But according to investigations by CBC News and the Financial Post, numerous publicly-traded firms paid out billions in dividends to shareholders while receiving billions in wage subsidies. The Post counted 68 corporations that paid out $5 billion to shareholders over a six-month period in 2020, while collecting more than $1 billion in wage subsidies. The investigations didn’t name specific companies.
That prompted Finance Minister Chrystia Freeland to warn that CEWS money “must be used to pay workers.” Canada Revenue Agency recently launched a database of firms receiving CEWS after accusations government handouts to businesses were overly secretive.
Villains: Canada’s airlines, and their federal regulator
When the COVID-19 pandemic broke out, airlines found themselves in an existential crisis; thousands of air travel professionals found themselves out of work. But Canada’s airlines wasted the public’s sympathy by failing to do what other airlines all around the world did ― refund plane tickets for travel cancelled due to the pandemic. Canada’s carriers offered credit for future flights instead.
Thousands of passengers found themselves out thousands of dollars, with no idea when they may be able to use a flight voucher. In the U.S., where local airlines handed out refunds for flights interrupted by the pandemic, Air Canada was hit with a torrent of passenger complaints alleging the airline refused to do the same.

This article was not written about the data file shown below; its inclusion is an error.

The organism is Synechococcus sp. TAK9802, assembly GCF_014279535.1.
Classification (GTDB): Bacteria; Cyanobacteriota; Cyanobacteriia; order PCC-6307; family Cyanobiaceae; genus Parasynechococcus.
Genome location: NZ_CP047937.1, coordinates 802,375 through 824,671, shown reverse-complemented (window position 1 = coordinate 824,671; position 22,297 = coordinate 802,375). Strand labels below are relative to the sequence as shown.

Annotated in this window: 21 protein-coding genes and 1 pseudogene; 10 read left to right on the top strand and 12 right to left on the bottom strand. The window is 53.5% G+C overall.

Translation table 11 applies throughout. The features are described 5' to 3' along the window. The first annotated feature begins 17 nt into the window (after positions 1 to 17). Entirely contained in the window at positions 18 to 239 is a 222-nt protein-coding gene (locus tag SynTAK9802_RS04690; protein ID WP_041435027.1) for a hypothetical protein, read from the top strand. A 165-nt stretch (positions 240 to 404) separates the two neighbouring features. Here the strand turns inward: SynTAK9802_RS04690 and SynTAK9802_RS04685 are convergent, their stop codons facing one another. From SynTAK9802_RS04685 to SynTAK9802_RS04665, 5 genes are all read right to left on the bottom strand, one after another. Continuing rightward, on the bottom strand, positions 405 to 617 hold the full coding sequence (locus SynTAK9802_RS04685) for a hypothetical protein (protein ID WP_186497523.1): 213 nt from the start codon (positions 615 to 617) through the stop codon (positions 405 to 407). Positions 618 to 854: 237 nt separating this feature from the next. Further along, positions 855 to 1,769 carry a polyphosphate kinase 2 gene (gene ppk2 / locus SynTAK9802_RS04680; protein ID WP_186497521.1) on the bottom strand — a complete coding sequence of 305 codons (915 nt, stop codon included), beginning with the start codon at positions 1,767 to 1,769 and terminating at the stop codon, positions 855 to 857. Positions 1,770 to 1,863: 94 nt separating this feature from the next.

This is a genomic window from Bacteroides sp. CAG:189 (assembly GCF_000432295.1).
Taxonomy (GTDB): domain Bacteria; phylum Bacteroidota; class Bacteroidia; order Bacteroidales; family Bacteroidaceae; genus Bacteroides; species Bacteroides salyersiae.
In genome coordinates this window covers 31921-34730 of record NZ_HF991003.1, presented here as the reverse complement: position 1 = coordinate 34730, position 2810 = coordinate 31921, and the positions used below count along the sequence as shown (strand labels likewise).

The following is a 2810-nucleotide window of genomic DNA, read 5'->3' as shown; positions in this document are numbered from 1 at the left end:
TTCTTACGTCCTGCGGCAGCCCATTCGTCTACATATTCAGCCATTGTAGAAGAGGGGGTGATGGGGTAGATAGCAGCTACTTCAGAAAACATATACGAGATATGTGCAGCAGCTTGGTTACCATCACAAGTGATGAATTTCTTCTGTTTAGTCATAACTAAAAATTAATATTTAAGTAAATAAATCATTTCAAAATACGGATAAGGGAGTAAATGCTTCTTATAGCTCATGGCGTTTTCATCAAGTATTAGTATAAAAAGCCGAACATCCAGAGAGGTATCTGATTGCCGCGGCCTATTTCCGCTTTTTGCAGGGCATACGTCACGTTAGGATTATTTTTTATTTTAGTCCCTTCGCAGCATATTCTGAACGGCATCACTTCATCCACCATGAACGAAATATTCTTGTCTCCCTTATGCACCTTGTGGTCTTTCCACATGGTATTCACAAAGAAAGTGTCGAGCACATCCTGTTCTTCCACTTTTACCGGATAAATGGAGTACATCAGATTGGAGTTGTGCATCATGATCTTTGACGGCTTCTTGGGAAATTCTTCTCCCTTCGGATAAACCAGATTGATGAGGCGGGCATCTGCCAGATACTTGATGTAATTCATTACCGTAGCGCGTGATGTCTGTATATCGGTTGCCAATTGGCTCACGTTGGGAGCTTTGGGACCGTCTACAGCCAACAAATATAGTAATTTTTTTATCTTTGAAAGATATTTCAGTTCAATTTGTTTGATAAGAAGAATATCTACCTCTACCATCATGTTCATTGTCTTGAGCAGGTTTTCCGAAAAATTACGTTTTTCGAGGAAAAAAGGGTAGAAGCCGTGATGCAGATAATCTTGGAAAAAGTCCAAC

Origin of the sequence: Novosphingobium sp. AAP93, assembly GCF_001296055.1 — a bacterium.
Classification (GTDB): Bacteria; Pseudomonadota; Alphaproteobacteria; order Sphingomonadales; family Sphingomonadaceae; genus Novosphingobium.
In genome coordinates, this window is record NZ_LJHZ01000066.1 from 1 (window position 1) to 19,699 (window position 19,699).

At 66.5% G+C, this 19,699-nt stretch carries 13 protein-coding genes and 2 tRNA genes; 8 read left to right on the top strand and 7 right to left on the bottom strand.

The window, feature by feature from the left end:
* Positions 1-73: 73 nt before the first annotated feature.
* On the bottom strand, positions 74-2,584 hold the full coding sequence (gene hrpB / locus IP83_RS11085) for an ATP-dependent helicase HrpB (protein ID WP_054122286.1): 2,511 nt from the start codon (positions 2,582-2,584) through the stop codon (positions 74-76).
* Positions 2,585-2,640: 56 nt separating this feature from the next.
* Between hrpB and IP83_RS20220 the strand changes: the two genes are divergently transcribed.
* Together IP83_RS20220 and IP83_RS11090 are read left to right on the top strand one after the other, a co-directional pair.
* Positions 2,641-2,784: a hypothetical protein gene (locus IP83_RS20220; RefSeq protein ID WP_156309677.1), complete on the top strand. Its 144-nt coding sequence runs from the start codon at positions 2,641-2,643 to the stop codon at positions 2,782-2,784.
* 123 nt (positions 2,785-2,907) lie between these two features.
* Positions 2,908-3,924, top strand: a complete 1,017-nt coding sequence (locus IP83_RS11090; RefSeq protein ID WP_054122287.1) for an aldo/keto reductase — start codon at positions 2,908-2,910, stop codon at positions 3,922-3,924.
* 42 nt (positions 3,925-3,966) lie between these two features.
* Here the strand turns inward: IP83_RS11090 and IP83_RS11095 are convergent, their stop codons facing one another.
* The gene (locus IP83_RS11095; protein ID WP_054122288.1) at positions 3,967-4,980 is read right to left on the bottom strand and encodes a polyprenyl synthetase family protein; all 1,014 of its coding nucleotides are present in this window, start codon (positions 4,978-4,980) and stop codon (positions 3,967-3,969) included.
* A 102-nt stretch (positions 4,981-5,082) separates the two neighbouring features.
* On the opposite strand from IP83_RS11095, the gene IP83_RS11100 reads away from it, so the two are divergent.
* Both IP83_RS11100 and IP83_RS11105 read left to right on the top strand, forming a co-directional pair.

The situation was made worse when the Canadian Transportation Agency posted a dubious statement on its website suggesting airlines don’t have a responsibility to refund tickets, and that vouchers for future flights are good enough. Critics pointed out this goes against the guidelines set out in the air passengers’ bill of rights. They also noted the CTA is a tribunal, and is meant to rule on specific cases, not make blanket declarations of that sort.
But public pressure seems to have had an effect. After an outcry from passenger rights advocates, the CTA appeared to backtrack on its original statement on vouchers and declared that it was “not a binding decision.”
But now, with a black eye from their pandemic antics, Canada’s airlines are having a hard time garnering political support for an industry bailout, of the sort other countries are preparing for their air carriers.